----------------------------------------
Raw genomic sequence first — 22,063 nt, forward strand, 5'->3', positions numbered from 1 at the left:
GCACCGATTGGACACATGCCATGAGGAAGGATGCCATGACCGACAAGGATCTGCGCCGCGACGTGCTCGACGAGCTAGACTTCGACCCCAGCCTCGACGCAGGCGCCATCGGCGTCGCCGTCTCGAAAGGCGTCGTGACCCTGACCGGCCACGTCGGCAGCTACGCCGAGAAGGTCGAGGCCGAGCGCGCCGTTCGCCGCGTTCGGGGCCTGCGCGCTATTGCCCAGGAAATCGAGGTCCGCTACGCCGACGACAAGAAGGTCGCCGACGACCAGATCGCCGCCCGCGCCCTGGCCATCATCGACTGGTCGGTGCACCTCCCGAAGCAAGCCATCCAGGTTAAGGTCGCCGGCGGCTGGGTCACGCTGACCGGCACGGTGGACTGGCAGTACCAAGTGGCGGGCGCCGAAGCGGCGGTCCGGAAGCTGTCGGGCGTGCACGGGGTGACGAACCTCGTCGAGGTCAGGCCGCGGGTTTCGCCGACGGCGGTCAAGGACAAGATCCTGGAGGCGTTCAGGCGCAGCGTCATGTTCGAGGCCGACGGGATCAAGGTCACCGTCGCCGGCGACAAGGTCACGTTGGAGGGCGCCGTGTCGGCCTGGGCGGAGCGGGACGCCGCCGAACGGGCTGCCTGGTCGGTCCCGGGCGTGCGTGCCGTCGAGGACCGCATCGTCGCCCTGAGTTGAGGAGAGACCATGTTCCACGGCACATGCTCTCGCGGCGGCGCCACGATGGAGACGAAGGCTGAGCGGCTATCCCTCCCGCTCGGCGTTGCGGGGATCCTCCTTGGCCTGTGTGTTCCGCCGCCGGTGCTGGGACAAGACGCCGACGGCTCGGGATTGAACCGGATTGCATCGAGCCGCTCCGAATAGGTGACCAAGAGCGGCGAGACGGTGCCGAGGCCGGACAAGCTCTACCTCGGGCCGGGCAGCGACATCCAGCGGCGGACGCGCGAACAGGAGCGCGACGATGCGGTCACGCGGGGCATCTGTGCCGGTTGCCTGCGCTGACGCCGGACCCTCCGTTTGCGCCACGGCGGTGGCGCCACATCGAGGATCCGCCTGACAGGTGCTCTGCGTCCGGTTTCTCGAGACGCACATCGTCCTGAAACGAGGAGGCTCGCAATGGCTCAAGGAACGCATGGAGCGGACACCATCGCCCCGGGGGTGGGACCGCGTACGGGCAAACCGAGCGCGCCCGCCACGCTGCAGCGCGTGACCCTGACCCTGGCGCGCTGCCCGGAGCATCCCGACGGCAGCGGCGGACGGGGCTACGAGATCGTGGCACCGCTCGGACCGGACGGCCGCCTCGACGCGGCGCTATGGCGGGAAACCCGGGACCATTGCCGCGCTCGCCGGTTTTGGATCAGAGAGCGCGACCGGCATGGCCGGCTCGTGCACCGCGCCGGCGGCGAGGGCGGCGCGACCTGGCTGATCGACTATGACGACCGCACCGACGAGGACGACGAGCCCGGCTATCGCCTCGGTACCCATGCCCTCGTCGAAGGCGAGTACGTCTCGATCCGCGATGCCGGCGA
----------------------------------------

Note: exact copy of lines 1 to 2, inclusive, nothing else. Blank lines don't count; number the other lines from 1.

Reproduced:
Raw genomic sequence first — 22,063 nt, forward strand, 5'->3', positions numbered from 1 at the left:
GCACCGATTGGACACATGCCATGAGGAAGGATGCCATGACCGACAAGGATCTGCGCCGCGACGTGCTCGACGAGCTAGACTTCGACCCCAGCCTCGACGCAGGCGCCATCGGCGTCGCCGTCTCGAAAGGCGTCGTGACCCTGACCGGCCACGTCGGCAGCTACGCCGAGAAGGTCGAGGCCGAGCGCGCCGTTCGCCGCGTTCGGGGCCTGCGCGCTATTGCCCAGGAAATCGAGGTCCGCTACGCCGACGACAAGAAGGTCGCCGACGACCAGATCGCCGCCCGCGCCCTGGCCATCATCGACTGGTCGGTGCACCTCCCGAAGCAAGCCATCCAGGTTAAGGTCGCCGGCGGCTGGGTCACGCTGACCGGCACGGTGGACTGGCAGTACCAAGTGGCGGGCGCCGAAGCGGCGGTCCGGAAGCTGTCGGGCGTGCACGGGGTGACGAACCTCGTCGAGGTCAGGCCGCGGGTTTCGCCGACGGCGGTCAAGGACAAGATCCTGGAGGCGTTCAGGCGCAGCGTCATGTTCGAGGCCGACGGGATCAAGGTCACCGTCGCCGGCGACAAGGTCACGTTGGAGGGCGCCGTGTCGGCCTGGGCGGAGCGGGACGCCGCCGAACGGGCTGCCTGGTCGGTCCCGGGCGTGCGTGCCGTCGAGGACCGCATCGTCGCCCTGAGTTGAGGAGAGACCATGTTCCACGGCACATGCTCTCGCGGCGGCGCCACGATGGAGACGAAGGCTGAGCGGCTATCCCTCCCGCTCGGCGTTGCGGGGATCCTCCTTGGCCTGTGTGTTCCGCCGCCGGTGCTGGGACAAGACGCCGACGGCTCGGGATTGAACCGGATTGCATCGAGCCGCTCCGAATAGGTGACCAAGAGCGGCGAGACGGTGCCGAGGCCGGACAAGCTCTACCTCGGGCCGGGCAGCGACATCCAGCGGCGGACGCGCGAACAGGAGCGCGACGATGCGGTCACGCGGGGCATCTGTGCCGGTTGCCTGCGCTGACGCCGGACCCTCCGTTTGCGCCACGGCGGTGGCGCCACATCGAGGATCCGCCTGACAGGTGCTCTGCGTCCGGTTTCTCGAGACGCACATCGTCCTGAAACGAGGAGGCTCGCAATGGCTCAAGGAACGCATGGAGCGGACACCATCGCCCCGGGGGTGGGACCGCGTACGGGCAAACCGAGCGCGCCCGCCACGCTGCAGCGCGTGACCCTGACCCTGGCGCGCTGCCCGGAGCATCCCGACGGCAGCGGCGGACGGGGCTACGAGATCGTGGCACCGCTCGGACCGGACGGCCGCCTCGACGCGGCGCTATGGCGGGAAACCCGGGACCATTGCCGCGCTCGCCGGTTTTGGATCAGAGAGCGCGACCGGCATGGCCGGCTCGTGCACCGCGCCGGCGGCGAGGGCGGCGCGACCTGGCTGATCGACTATGACGACCGCACCGACGAGGACGACGAGCCCGGCTATCGCCTCGGTACCCATGCCCTCGTCGAAGGCGAGTACGTCTCGATCCGCGATGCCGGCGA